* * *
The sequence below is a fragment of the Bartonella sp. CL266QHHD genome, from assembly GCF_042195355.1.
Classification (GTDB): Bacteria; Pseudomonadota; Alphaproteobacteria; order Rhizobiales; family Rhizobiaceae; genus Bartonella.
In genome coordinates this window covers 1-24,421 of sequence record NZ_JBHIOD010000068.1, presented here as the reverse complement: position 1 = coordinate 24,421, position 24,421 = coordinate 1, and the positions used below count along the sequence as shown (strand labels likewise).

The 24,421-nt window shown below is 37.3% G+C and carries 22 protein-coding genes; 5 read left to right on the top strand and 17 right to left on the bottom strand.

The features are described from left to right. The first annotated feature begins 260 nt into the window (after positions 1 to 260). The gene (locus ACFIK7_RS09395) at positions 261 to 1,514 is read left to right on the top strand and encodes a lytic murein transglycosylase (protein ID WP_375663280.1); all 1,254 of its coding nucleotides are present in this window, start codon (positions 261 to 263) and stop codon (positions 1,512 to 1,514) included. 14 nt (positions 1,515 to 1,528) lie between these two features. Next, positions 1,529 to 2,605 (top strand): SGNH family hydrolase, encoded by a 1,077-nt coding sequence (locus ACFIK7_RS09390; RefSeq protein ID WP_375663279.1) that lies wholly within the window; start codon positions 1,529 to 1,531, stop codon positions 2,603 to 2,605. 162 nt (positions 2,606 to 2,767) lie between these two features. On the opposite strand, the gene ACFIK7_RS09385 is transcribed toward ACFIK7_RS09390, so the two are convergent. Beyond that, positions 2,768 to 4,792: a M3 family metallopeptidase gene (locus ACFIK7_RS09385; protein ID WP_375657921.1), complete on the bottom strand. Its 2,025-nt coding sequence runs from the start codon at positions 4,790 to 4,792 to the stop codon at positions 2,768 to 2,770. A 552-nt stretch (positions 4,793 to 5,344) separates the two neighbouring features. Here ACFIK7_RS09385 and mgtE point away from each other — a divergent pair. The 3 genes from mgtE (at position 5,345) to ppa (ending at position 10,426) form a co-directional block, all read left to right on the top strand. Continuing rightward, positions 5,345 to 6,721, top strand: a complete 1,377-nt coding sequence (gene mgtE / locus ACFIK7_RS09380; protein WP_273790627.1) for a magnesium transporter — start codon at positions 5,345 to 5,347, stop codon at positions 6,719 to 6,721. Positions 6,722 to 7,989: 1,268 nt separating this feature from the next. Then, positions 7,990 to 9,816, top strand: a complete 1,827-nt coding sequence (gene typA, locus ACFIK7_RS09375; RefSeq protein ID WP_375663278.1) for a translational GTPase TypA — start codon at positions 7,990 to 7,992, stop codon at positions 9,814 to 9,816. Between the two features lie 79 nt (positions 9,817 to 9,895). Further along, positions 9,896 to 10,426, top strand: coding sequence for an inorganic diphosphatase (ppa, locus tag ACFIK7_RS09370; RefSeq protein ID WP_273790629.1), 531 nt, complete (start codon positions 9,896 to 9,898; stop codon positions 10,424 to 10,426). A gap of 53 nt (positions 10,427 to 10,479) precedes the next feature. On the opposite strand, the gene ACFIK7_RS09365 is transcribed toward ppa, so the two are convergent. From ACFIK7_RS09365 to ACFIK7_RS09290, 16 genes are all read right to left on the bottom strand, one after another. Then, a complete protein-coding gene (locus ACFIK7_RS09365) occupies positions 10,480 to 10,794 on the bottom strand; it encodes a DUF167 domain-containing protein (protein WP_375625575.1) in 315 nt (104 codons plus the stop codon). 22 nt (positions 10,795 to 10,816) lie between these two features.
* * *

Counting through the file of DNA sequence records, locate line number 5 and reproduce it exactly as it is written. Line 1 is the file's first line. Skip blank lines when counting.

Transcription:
The features are described from left to right. The first annotated feature begins 260 nt into the window (after positions 1 to 260). The gene (locus ACFIK7_RS09395) at positions 261 to 1,514 is read left to right on the top strand and encodes a lytic murein transglycosylase (protein ID WP_375663280.1); all 1,254 of its coding nucleotides are present in this window, start codon (positions 261 to 263) and stop codon (positions 1,512 to 1,514) included. 14 nt (positions 1,515 to 1,528) lie between these two features. Next, positions 1,529 to 2,605 (top strand): SGNH family hydrolase, encoded by a 1,077-nt coding sequence (locus ACFIK7_RS09390; RefSeq protein ID WP_375663279.1) that lies wholly within the window; start codon positions 1,529 to 1,531, stop codon positions 2,603 to 2,605. 162 nt (positions 2,606 to 2,767) lie between these two features. On the opposite strand, the gene ACFIK7_RS09385 is transcribed toward ACFIK7_RS09390, so the two are convergent. Beyond that, positions 2,768 to 4,792: a M3 family metallopeptidase gene (locus ACFIK7_RS09385; protein ID WP_375657921.1), complete on the bottom strand. Its 2,025-nt coding sequence runs from the start codon at positions 4,790 to 4,792 to the stop codon at positions 2,768 to 2,770. A 552-nt stretch (positions 4,793 to 5,344) separates the two neighbouring features. Here ACFIK7_RS09385 and mgtE point away from each other — a divergent pair. The 3 genes from mgtE (at position 5,345) to ppa (ending at position 10,426) form a co-directional block, all read left to right on the top strand. Continuing rightward, positions 5,345 to 6,721, top strand: a complete 1,377-nt coding sequence (gene mgtE / locus ACFIK7_RS09380; protein WP_273790627.1) for a magnesium transporter — start codon at positions 5,345 to 5,347, stop codon at positions 6,719 to 6,721. Positions 6,722 to 7,989: 1,268 nt separating this feature from the next. Then, positions 7,990 to 9,816, top strand: a complete 1,827-nt coding sequence (gene typA, locus ACFIK7_RS09375; RefSeq protein ID WP_375663278.1) for a translational GTPase TypA — start codon at positions 7,990 to 7,992, stop codon at positions 9,814 to 9,816. Between the two features lie 79 nt (positions 9,817 to 9,895). Further along, positions 9,896 to 10,426, top strand: coding sequence for an inorganic diphosphatase (ppa, locus tag ACFIK7_RS09370; RefSeq protein ID WP_273790629.1), 531 nt, complete (start codon positions 9,896 to 9,898; stop codon positions 10,424 to 10,426). A gap of 53 nt (positions 10,427 to 10,479) precedes the next feature. On the opposite strand, the gene ACFIK7_RS09365 is transcribed toward ppa, so the two are convergent. From ACFIK7_RS09365 to ACFIK7_RS09290, 16 genes are all read right to left on the bottom strand, one after another. Then, a complete protein-coding gene (locus ACFIK7_RS09365) occupies positions 10,480 to 10,794 on the bottom strand; it encodes a DUF167 domain-containing protein (protein WP_375625575.1) in 315 nt (104 codons plus the stop codon). 22 nt (positions 10,795 to 10,816) lie between these two features.